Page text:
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- is the oxidation of food substances with the release of energy
- occurs in living cells
- enzymes are involved

Respiratory system consists of
  • Lungs
  • Nose
  • Mouth
  • Trachea
  • Bronchi
  • Bronchioles
  • Alveoli

Aerobic and Anaerobic respiration

a. Aerobic respiration

- oxygen required
- large amount of energy released
- carbon dioxide and water produced

b. anaerobic respiration

- oxygen not required
- small amount of energy released
- lactic acid produced in mammals
- ethanol and carbon dioxide produced in yeast

How body takes in oxygen and removes carbon dioxide

The breathing mechanism

a. Inspiration

- external intercostal muscles contract, internal intercostal muscles relax
- ribs move upwards and outwards
- diaphragm contracts and flattens
- volume of thorax increases
- air pressure in thorax decreases
- air flows into lungs

b. Expiration

- external intercostal muscles relax
- internal intercostal muscles contract
- ribs move downwards and inwards
- diaphragm relaxes and arches upwards
- volume of thorax decreases
- air pressure in thorax increases
- air flows out of lungs







Relaxes and arches upwards

Contracts and flattens


External intercostal muscles




Internal intercostal muscles





Moves downwards and inwards
Move upwards and outwards



Moves downwards and backwards into original position

Moves upwards and forwards


Volume of thoracic cavity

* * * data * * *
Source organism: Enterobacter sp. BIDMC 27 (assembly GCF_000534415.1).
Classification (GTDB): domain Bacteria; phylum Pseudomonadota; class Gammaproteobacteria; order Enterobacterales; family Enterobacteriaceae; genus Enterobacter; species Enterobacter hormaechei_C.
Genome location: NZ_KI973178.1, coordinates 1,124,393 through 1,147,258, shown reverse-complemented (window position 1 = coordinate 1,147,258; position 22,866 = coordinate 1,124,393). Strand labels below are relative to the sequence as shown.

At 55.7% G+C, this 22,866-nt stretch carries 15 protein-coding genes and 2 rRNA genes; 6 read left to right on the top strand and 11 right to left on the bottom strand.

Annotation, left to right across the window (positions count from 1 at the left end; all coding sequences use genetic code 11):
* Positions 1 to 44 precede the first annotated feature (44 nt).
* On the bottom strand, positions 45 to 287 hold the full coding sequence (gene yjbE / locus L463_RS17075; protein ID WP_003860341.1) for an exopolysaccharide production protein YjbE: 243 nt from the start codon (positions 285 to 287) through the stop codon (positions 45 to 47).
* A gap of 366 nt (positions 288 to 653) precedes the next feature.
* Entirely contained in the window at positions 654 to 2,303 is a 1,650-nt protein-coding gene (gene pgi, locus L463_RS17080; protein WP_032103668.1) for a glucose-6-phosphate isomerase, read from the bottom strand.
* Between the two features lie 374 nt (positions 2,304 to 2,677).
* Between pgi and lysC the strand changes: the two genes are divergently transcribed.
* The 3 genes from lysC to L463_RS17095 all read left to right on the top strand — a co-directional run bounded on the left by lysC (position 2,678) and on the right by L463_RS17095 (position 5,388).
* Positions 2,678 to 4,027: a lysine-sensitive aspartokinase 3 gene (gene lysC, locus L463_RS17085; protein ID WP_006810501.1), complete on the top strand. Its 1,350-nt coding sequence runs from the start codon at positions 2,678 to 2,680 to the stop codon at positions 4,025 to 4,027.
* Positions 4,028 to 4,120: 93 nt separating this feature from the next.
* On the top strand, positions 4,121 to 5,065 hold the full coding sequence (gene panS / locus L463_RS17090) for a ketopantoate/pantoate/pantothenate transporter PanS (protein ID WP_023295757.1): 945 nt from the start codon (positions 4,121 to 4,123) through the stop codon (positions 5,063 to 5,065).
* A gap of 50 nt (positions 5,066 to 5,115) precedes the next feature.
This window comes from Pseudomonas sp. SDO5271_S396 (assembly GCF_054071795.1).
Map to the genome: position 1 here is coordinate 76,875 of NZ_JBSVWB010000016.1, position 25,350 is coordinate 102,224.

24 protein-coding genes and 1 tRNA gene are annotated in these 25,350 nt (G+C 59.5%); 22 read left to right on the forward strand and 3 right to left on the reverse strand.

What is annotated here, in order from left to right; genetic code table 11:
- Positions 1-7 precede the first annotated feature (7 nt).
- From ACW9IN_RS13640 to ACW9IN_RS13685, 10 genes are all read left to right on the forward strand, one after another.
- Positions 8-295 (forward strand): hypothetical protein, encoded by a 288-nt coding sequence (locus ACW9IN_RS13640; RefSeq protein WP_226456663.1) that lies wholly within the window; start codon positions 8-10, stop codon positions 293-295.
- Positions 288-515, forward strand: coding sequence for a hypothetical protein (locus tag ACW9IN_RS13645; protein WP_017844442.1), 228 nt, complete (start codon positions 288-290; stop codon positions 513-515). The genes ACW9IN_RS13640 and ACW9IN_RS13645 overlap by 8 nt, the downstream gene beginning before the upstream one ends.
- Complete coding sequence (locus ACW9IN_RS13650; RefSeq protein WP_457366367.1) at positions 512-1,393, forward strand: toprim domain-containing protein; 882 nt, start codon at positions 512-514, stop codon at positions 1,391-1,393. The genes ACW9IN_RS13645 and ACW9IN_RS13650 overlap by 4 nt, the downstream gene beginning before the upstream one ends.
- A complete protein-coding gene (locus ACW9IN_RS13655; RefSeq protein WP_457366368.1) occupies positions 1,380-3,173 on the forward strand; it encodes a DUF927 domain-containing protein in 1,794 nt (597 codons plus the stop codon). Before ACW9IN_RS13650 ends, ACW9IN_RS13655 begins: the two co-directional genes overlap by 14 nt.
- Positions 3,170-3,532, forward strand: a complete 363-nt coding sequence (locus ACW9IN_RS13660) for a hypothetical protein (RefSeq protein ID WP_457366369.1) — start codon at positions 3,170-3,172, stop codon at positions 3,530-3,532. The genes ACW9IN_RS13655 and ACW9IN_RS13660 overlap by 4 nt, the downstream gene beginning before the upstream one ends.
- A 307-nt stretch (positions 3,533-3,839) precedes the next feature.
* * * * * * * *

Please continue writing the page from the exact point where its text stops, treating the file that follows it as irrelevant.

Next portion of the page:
Compressed by decrease in thoracic cavity volume

Expand in respond to air pressure to fill up thoracic cavity


Air pressure of lungs

Increases as lungs are compressed

Decreases due to lung expansion


Air movement

Lung pressure higher than atmospheric pressure. Air forced out of lungs

Atmospheric pressure > lung pressure. Air enters lung

Gaseous exchange

Exchange of oxygen

  • Each haemoglobin molecule present in red blood cells can combine reversibly with up to four molecules of oxygen, forming the compound oxyhaemoglobin.
  • As the red blood cells move through the blood capillaries surrounding the alveoli, the narrowness of the capillaries forces them to slow down and become distroted.
  • This increases the time available for gaseous exchange to take place, as well as exposes a larger surface area of the cell.

Exchange of carbon dioxide

  • Carbon dioxide is transported in a variety of ways by blood.
  • A very small percentage is dissolved in plasma as carbonic acid.
  • Some carbon dioxide becomes attached to haemoglobin to form the compound carbamino haemoglobin.
  • Most of the carbon dioxide is carried by the plasma as hydrogen carbonate ions.


  • The alveoli are where gaseous exchange takes place between the air in the sacs and the blood in the capillaries surrounding each alveolus.
  • The distance over which the gases must diffuse is about 0.01 mm -two cell layers thick
  • A thin film of moisture covers the surface of the alveolar wall. This has been found to contain a chemical which lowers surface tension.
  • This makes it easier for the lungs to be inflated during breathing in. Without this chemical or surfactant, the alveoli would collapse and become stuck together each time air passes out of the lungs.
Diffusion across the alveoli enhanced by:
  • Large surface area of the alveoli
  • Short distance between the air and the blood
  • Steep concentration gradient maintained by constant movement of blood through the tissues and ventilation of the lungs
  • Ability of blood to carry oxygen and carbon dioxide.

Transport of Oxygen

Transport of Carbon Dioxide

Structured Question Worked Solutions

1. Describe 3 ways in which smoking damages the lungs

  • Tar deposited in lungs contains carcinogens and increases risk of lung cancer
  • Carbon monoxide in smoke increases fat deposition, if at coronary arteries, the lumen of the arteries gets narrower and decreases blood supply, leading to heart attack